Electric Eye – Pick-up, Lift-off, Space, Time

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A nice little piece of psychedelic rock was flying trough space and time and landed on our desk. On the one hand, Electric Eyes’ ingredients are typical for the genre: warped tunes and electronic spacy sequences. On the other, the Norwegians try to build up a hard and progressive groove, which works out most of the time due to the powerful and restless drum beat throughout every song.

Pick-up, Lift-off, Space, Time starts off with 6AM, which already clearly defines the main direction of the LP, although it sometimes feels like being a bit uninspired. Geneva is one of those atmospheric songs that you may imagine being used as background soundtrack of an IMAX documentary about our dear planet Earth. Vocals and samples show up from time to time, as well as sitars and a theremin, creating an ambiance between drug trips and Star Trek.

Tangerine is the first star of this album, building up an uneasy and optimistic atmosphere at the same time, before exploding in an almost post rock like wall of destructive sound. Definitely one of the strongest moments in Pick-up, Lift-off, Space, Time, if not even the climax of this adventure.

Negative aspects? Maybe monotony. Sometimes the drum beat annoys untrained ears, which would be a problem for the whole genre. The harsh guitar sound nevertheless brings almost every song to a point in the very right moment, as for example in The Road, the shortest song with 4:10.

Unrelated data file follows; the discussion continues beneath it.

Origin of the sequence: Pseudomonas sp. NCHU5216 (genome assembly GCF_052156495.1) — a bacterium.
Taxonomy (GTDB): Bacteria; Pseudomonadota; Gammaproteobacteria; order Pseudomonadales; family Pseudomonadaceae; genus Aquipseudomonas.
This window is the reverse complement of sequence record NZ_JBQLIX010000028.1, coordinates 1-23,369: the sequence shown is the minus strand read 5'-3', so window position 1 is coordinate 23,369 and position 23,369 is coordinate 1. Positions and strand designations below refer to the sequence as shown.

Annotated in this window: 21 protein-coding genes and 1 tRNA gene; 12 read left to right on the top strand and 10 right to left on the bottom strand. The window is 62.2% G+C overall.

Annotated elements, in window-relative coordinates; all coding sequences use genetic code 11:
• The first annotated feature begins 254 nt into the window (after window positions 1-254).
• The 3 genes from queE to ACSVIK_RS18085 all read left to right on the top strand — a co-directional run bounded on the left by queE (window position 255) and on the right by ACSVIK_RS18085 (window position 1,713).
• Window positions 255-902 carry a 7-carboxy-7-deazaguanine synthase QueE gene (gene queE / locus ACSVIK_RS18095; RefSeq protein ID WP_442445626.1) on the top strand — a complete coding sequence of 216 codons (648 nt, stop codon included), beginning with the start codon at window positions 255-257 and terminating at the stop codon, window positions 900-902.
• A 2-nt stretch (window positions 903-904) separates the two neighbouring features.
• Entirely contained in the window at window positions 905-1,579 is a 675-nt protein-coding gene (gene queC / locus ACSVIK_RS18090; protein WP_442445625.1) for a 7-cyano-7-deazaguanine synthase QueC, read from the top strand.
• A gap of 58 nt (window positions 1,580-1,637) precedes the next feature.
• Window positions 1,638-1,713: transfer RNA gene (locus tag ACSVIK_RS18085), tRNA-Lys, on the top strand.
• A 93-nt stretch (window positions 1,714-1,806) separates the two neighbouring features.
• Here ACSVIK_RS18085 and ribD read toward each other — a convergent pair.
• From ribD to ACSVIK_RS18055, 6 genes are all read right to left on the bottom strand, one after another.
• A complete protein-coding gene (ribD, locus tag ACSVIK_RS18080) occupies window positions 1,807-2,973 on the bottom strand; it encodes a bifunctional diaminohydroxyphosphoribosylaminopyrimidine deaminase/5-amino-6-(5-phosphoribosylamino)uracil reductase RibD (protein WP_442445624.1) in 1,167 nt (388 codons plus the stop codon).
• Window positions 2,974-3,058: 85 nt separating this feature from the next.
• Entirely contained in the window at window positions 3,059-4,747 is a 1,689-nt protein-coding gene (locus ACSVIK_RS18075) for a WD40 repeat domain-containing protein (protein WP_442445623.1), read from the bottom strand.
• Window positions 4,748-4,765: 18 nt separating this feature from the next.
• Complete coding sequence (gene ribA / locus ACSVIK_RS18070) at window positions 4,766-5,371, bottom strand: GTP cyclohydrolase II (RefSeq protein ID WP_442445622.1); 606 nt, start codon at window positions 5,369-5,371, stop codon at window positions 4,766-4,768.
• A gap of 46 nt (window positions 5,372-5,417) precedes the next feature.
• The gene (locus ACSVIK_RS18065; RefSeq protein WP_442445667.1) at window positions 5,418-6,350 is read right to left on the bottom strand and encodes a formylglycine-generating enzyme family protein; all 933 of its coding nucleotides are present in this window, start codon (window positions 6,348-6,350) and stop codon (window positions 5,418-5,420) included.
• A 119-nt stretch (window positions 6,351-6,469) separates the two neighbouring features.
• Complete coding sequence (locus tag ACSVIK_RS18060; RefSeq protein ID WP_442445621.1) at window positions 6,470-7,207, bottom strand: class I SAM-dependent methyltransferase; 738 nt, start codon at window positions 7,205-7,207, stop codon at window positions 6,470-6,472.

The forceful sound and the wall of sensory input may sometimes overcharge the listener, although this often reflects one of the major strengths of the record. The closing song is named after the band and floats nicely between Pink Floyd and Sigur Rós before putting a grooving and enjoyable end to this versatile work of psychedelic rock. Give it a try!

Cold Fur – Altamont Every Night

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Post stoner core rock something everything. It has become a popular sport to categorise certain bands and their musical style. Let’s say Cold Fur just play rough and noisy rock’n’roll, with a front singer shouting along the whole album in like 11 different ways.

Melodic guitars and more classic riffs also aren’t missing at all, making Altamont Every Night a perfect coffee substitute right from the opener. The punky Cut Of My Jib doesn’t let room to breathe, which is in fact the case for the whole arrangement of this crowd funding financed album, recorded by Steve Albini himself. There is a certain preference for recording rock music in a very raw way these days, which again perfectly fits for this kind of music. You certainly don’t want to imagine hard or stoner rock bands that sound like clean and polished boy groups.

Songs like Just Like Brian Jones combine macabre themes with a huge portion of “what do I care?” and the crazy horse on the cover looks at you saying: “not a damn!” Here we are, dead in the water, and Pigs On Holiday makes sure that any kind of revival is useless. Songs like The Shittiest Story Ever Told and Fat Vampires From Planet Wolf masterfully finalise this half an hour outburst. Needless to say that also Black Sabbath found its place between core and madness, and you may also think to have found a pinch of Refused from time to time.

A record for those mornings you want to smash your alarm clock.

Recommendations: Altamont Every Night, The Shittiest Story Ever Told, Fat Vampires From Planet Wolf